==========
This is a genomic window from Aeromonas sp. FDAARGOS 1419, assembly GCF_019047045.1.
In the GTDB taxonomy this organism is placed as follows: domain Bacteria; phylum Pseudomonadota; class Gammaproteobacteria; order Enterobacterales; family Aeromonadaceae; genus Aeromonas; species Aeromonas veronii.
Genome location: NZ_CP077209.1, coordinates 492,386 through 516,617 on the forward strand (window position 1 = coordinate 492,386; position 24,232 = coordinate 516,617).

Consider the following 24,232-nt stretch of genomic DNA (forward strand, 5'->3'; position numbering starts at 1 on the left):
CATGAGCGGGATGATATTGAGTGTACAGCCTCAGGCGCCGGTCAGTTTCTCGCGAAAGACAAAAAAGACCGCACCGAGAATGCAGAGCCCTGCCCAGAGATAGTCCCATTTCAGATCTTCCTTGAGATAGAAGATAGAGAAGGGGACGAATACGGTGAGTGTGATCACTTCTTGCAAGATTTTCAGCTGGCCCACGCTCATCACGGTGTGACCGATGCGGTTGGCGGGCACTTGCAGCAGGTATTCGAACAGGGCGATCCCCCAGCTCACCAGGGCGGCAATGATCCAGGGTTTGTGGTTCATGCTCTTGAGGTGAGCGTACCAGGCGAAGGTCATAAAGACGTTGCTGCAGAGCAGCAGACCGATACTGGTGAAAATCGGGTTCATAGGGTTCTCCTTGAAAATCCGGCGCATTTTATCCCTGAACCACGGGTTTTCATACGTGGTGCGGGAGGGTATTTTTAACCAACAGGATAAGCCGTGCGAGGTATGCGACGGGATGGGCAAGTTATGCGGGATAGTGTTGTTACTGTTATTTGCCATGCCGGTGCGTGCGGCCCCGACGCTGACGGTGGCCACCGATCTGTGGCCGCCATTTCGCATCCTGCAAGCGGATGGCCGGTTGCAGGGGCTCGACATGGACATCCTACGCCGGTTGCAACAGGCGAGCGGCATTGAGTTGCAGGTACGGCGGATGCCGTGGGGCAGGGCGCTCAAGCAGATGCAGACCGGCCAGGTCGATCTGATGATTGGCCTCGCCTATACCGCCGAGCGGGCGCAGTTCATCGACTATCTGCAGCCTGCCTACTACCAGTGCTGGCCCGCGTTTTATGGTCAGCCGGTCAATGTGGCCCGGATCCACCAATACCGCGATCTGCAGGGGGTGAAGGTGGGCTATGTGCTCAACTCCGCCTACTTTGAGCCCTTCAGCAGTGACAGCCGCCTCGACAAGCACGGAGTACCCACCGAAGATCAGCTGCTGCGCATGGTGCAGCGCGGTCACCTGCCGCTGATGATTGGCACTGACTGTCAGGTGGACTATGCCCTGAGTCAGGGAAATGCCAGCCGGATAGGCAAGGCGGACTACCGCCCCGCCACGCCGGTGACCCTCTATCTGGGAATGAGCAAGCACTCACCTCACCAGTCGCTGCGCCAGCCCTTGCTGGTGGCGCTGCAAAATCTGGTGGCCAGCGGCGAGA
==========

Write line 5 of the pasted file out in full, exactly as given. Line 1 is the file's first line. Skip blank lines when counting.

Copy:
CATGAGCGGGATGATATTGAGTGTACAGCCTCAGGCGCCGGTCAGTTTCTCGCGAAAGACAAAAAAGACCGCACCGAGAATGCAGAGCCCTGCCCAGAGATAGTCCCATTTCAGATCTTCCTTGAGATAGAAGATAGAGAAGGGGACGAATACGGTGAGTGTGATCACTTCTTGCAAGATTTTCAGCTGGCCCACGCTCATCACGGTGTGACCGATGCGGTTGGCGGGCACTTGCAGCAGGTATTCGAACAGGGCGATCCCCCAGCTCACCAGGGCGGCAATGATCCAGGGTTTGTGGTTCATGCTCTTGAGGTGAGCGTACCAGGCGAAGGTCATAAAGACGTTGCTGCAGAGCAGCAGACCGATACTGGTGAAAATCGGGTTCATAGGGTTCTCCTTGAAAATCCGGCGCATTTTATCCCTGAACCACGGGTTTTCATACGTGGTGCGGGAGGGTATTTTTAACCAACAGGATAAGCCGTGCGAGGTATGCGACGGGATGGGCAAGTTATGCGGGATAGTGTTGTTACTGTTATTTGCCATGCCGGTGCGTGCGGCCCCGACGCTGACGGTGGCCACCGATCTGTGGCCGCCATTTCGCATCCTGCAAGCGGATGGCCGGTTGCAGGGGCTCGACATGGACATCCTACGCCGGTTGCAACAGGCGAGCGGCATTGAGTTGCAGGTACGGCGGATGCCGTGGGGCAGGGCGCTCAAGCAGATGCAGACCGGCCAGGTCGATCTGATGATTGGCCTCGCCTATACCGCCGAGCGGGCGCAGTTCATCGACTATCTGCAGCCTGCCTACTACCAGTGCTGGCCCGCGTTTTATGGTCAGCCGGTCAATGTGGCCCGGATCCACCAATACCGCGATCTGCAGGGGGTGAAGGTGGGCTATGTGCTCAACTCCGCCTACTTTGAGCCCTTCAGCAGTGACAGCCGCCTCGACAAGCACGGAGTACCCACCGAAGATCAGCTGCTGCGCATGGTGCAGCGCGGTCACCTGCCGCTGATGATTGGCACTGACTGTCAGGTGGACTATGCCCTGAGTCAGGGAAATGCCAGCCGGATAGGCAAGGCGGACTACCGCCCCGCCACGCCGGTGACCCTCTATCTGGGAATGAGCAAGCACTCACCTCACCAGTCGCTGCGCCAGCCCTTGCTGGTGGCGCTGCAAAATCTGGTGGCCAGCGGCGAGA